Added Votes and the Accuracy of
Los Angeles County Scanners
1% MANUAL TALLY FOR Nov. ’05 SPECIAL ELECTION
And SNAP TALLIES FOR June “06 PRIMARY ELECTION
by Judy Alter
In a study of the exactness of the vote count in Los Angeles County,
the scanners not only do not count votes accurately they also add
votes not found by hand counting. Trained employees carry out the
manual tally with great care, thus, the hand count is the accurately
counted result. I studied how often the computer and hand count matched
in the Los Angeles County report of the mandatory manual tally of
1% of precincts (62) from November 2005 Special Election and in the
12 snap tallies completed in the June 2006 primary election.
The ballot for the Special Election of November 2005 contained:
eight state-wide initiatives, 123 local races, and 16 bond measures.
I found in the totals for each contest in each precinct
that the hand count and computer count only matched exactly: 28%
in the 496 initiatives (62 precincts times 8), 12% in the 123 local
races, and 44% in the 16 bond measures. For this 1% manual tally
I did not calculate the error rate. In the snap tallies for the
June 2006 Primary Election, completed at 12 precincts after the
polls closed on election night, poll workers hand counted three
races: governor and attorney (for all political parties), and proposition
82. Poll workers completed this hand count of all ballots for these
three contests before they were scanned at Los Angeles County election
headquarters. No total snap tally exactly matched the scanner count.
In separate totals for each candidate running in the primary: i.e.,
eight Democrats and four Republicans for governor, the hand
counted snap tally and computer count matched for individual candidates
from 27% to 70% of the time. For Proposition 82 no snap tally (hand
count) computer comparison matched exactly for both yes and no votes
but in two (17%) of the 12 snap tallies the no votes matched.
Total Ballots Cast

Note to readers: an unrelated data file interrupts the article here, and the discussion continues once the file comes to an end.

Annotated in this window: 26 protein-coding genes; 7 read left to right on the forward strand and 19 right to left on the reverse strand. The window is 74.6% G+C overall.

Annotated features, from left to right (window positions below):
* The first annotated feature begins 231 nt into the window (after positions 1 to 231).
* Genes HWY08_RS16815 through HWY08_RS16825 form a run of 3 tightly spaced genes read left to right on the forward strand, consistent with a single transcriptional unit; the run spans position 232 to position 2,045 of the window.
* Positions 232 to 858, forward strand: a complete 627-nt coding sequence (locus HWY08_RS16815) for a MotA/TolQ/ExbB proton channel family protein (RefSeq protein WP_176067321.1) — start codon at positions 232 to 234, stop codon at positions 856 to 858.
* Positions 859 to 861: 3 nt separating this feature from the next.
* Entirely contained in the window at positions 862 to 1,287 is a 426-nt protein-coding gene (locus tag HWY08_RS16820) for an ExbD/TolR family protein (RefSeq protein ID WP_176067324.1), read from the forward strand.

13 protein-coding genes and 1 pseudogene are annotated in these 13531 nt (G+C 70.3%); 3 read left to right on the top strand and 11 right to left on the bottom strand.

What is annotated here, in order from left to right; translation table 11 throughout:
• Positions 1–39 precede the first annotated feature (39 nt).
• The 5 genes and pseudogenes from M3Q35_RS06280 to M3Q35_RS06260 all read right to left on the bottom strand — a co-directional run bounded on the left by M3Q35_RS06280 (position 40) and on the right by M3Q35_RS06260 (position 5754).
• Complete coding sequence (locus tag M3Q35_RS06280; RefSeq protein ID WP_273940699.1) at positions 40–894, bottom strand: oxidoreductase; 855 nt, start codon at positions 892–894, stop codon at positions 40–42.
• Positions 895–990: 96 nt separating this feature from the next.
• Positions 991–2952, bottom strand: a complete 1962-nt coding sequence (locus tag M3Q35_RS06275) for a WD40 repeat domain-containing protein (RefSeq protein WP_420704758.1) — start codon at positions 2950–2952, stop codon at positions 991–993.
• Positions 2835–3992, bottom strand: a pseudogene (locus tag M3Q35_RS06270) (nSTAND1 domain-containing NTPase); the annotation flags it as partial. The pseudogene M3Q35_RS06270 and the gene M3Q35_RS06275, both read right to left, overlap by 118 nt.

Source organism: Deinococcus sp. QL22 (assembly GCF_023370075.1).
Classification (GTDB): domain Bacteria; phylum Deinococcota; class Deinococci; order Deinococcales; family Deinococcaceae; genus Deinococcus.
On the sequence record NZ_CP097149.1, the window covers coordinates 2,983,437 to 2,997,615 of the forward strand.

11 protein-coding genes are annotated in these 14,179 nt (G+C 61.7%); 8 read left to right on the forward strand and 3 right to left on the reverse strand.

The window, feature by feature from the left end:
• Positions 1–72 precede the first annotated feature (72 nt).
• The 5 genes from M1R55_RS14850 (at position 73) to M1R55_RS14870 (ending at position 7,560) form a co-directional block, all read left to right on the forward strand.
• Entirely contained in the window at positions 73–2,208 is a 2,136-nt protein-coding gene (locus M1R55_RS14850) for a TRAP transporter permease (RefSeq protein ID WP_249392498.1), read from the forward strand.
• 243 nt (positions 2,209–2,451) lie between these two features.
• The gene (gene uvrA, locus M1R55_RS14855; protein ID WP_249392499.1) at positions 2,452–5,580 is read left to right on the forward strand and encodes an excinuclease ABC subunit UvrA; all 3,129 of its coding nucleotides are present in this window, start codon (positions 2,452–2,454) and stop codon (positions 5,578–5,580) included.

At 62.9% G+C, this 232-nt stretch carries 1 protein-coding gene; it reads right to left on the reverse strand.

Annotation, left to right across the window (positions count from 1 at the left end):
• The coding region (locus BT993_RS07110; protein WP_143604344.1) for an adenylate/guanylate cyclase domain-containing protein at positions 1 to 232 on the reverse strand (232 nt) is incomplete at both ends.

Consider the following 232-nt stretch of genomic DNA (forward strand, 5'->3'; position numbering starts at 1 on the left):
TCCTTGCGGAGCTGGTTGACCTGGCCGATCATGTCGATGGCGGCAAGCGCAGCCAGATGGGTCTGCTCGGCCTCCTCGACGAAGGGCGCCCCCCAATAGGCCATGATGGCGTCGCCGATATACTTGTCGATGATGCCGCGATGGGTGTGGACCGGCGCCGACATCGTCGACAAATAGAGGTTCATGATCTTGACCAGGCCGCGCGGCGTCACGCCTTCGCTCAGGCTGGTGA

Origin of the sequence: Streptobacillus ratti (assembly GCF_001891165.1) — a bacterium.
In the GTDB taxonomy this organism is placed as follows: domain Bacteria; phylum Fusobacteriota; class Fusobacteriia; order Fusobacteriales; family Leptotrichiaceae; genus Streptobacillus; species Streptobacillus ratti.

I compared computer and hand tally for the total ballots cast (range
18-1206 ballots per precinct) for the initiatives in the 62 precincts
and for the 139 local races and bond measures in the small cities
where these elections were held in Los Angeles County. The computer
and hand tally matched for the total ballots cast for the initiatives
in 49 (79%) of the 62 precincts. In the other 13 precincts, the
total differences between the computer and the hand count included
one to three (total nine) ballots added in the computer count (and
needed to be subtracted from the hand-counted totals) and one to
three (four total) ballots not counted. In 120 (86%) of 139 local
elections and bond measures the manual tally matched for the total
ballots cast. In the remaining 19 contests the total differences
included one to three (20 total) ballots added by the computer
and one to three (eight total) ballots not read by the computer.
The snap tally precinct report did not include the total ballots
cast although the official election night reports included them:
No Differences for individual totals
I also counted each specific match for yes, no, or candidate votes
for the November 2005 Special Election. Of the 496 initiative reports,
the computer and hand tally matched for 95 yes votes and 66 no totals.
Among the 544 individual candidates in the 123 local elections,
175 (32%) matched. Among the 16 bond measures (requiring yes or
no responses), five yes or no vote counts (16% of 32 responses)
Votes that human eyes read but scanners
Votes that human eyes did not find but
the scanner ADDED
I identified two separate problems when analyzing the accuracy of